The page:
I don’t know. I’m just surprised. Maybe if the Blahze Misfits had hundreds of thousands, or millions, of fans, they would be getting the positive attention and props that they deserve. Sure, their album is sexually explicit on the outside, but on the inside it’s full of creative songs and intelligent, introspective, comedic lyricism… that’s not all about dicks. If you don’t understand, or can’t get beyond, the title and/album art’s obvious comedic relief towards modern society’s obsession with sharing their “goods” with others, or their punk rock, against-the-grain attitude towards social norms… then maybe this really isn’t for you.

 

[divider]The Music[/divider]

If you made it this far, or if you went ahead and listened to Colonel Custard’s Lonely Dick Pic Band, then I applaud you.
On to the music in question!

Welcome all you freaks, queers, criminals and gypsy mimes,” spits Georgie, as he introduces this album in the intro song. Having been a fan of their first album, As Fate Would Have It, I was looking forward to hearing another album from the two. About the album, it’s “A darkly comedic record from two rappers w/ an obsession with the occult, vaudeville and personality disorders.”

One minute into the album, with the intro song, I knew I was going to love it. Let me talk about my favorite songs, starting off with “Introducing Colonel Custard“. It’s fucking fantastic. It’s cool and eerie, with galloping percussion, a warped bassline, and ghostly hums. The beat alone draws me in with its mysterious allure. I’m also really drawn to their flows, because they’re funky and creative when they switch from regular to fast-paced, to keep up with the morphing tempo of the beat. The lyrics are reflective, honest, and humorous about who they are and the world that they’ve created throughout this album. Georgie starts the introduction with a mellow flow as he welcomes his fellow misfits: “Shifty minds // Friends in crime // We’re gathered here to introduce a world that we’ve designed // A place to play, our own amusement park and circus show.” His relaxed flow builds with energy, as does the beat, and he further elaborates on his imperfect life, in a world that he wants to escape. “We’re all trapped in this hell-hole forever // So, while we’re here, might as well enjoy the weather // The blood on the walls match my sweater // Honestly, it ties the whole room together,” says Ly in the second verse. He comes in with semi-frustrated bars that are soaked with political and economical conversation, where he mentions FEMA’s lack of action during Hurricane Katrina, greed and cash ruling everything around us, and the dreams one can’t reach with our minimum wage.

Over a beat by Co.fee, “Bones / Snake Boogie” takes you to a place that’s full of imagination and magic. I feel like this could be that audible representation of a dark vaudeville, which was mentioned early on. It’s richly layered and has quite a few unexpected, and interesting turns. Largely textured with a variety of quirky drum slaps, toy-like percussion, snappy hi-hats, and funky synth lines, this was an excellent beat for Ly and Georgie to get on. They approach the beat by trading verses, back and forth, giving you some perspective into their darker sides. It starts out with Ly, who’s “tired of being humble, you’re about to meet the monster,” and asks if it’d be considered extortion if he “threatened every blog site owner for promotion“. That last line seems so funny now, considering the extra cold shoulders they’ve been seeing with this album. He follows that with a confession about being emotional, matter of fact he’s the poster child, which comes with an up-and-down life. Georgie Jessel comes next, a little on the dark side, threatening to stop the presses and kill the bloggers, and admitting that he is “just another rapper who’s got issues with his father // And an appetite for medication, someone call the doctors!” They continue to each bounce around, spitting a handful of bars at a time, while coolly displaying their flows over such a unique beat. Other than containing some political and pop culture references, their lyrics are mostly zany and self-deprecating. While they take you to a place that is “so, so, eerie, wonderful, and strange,” the song is also so, so fun.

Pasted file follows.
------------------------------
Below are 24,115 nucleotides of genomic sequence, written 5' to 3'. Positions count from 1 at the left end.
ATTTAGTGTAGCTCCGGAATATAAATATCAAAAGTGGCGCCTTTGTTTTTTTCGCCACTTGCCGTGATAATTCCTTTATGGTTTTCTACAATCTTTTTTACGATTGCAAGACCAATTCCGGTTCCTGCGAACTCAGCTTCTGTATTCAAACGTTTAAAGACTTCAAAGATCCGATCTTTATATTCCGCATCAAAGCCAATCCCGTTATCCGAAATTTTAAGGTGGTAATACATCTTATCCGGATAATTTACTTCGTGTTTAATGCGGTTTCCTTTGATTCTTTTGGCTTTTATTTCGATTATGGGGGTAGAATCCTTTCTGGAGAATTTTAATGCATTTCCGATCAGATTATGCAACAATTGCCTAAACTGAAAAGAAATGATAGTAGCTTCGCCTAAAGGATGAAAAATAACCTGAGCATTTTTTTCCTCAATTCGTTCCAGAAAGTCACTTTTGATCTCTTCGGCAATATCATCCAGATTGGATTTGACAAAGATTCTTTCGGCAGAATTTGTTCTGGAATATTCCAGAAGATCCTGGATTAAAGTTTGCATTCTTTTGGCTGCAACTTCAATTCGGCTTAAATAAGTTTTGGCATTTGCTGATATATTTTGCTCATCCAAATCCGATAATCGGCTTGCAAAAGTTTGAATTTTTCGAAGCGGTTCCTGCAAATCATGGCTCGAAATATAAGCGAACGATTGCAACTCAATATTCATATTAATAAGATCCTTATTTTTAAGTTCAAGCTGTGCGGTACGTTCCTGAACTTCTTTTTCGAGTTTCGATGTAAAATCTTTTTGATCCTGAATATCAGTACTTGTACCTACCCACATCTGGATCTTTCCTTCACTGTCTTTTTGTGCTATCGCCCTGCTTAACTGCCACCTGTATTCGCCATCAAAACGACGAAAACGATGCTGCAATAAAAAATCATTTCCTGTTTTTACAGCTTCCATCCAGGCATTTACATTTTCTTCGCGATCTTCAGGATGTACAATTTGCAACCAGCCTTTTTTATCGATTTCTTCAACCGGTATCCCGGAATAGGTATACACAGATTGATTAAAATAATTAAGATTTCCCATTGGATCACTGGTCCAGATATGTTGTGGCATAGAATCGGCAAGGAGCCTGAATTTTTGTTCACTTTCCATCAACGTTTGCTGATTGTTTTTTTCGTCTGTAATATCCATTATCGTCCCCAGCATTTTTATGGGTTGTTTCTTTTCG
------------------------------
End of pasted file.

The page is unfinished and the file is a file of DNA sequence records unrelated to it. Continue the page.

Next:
Trill Vaudeville” is that hard-hitting, brass banger you’ve been waiting for! The production, by ELOQ, builds in anticipation with high-pitched string plucks and chipmunk vocals, right before a short-lived fist pump of bright horns blow behind some notable vocal samples. It really hits beast mode at 00:28 seconds, when deep, powerful horns take full control, with chest-pounding kicks, and aggressive snares all in the forefront, too. SO HEAVY! Ly busts in simultaneously with: “Aye whoadie, what’s a mob to a misfit // New slang, Blahze linguistics // Two pieces and a biscuit // Lemme ask, what’s a cracker to a Triscit? // I’m a rapper if you missed it // Shit, I was just born artistic // And shout out to Roslyn school district // For telling my parents that I was autistic.” Boom! Georgie comes with energetic and cocky bars about the exchange of dick pics for tit pics, being ’bout it ’bout it, and his love for the ladies and KFC. “What’s a scrub to a misfit?” Guest appearance comes from Pepperboy, but he seems to be just a bridge between where Georgie ends and Ly starts up again on the third verse. It’s so massive in sound, and their lyricism is witty and grimy rolled into one. This is trill vaudeville, and I want in.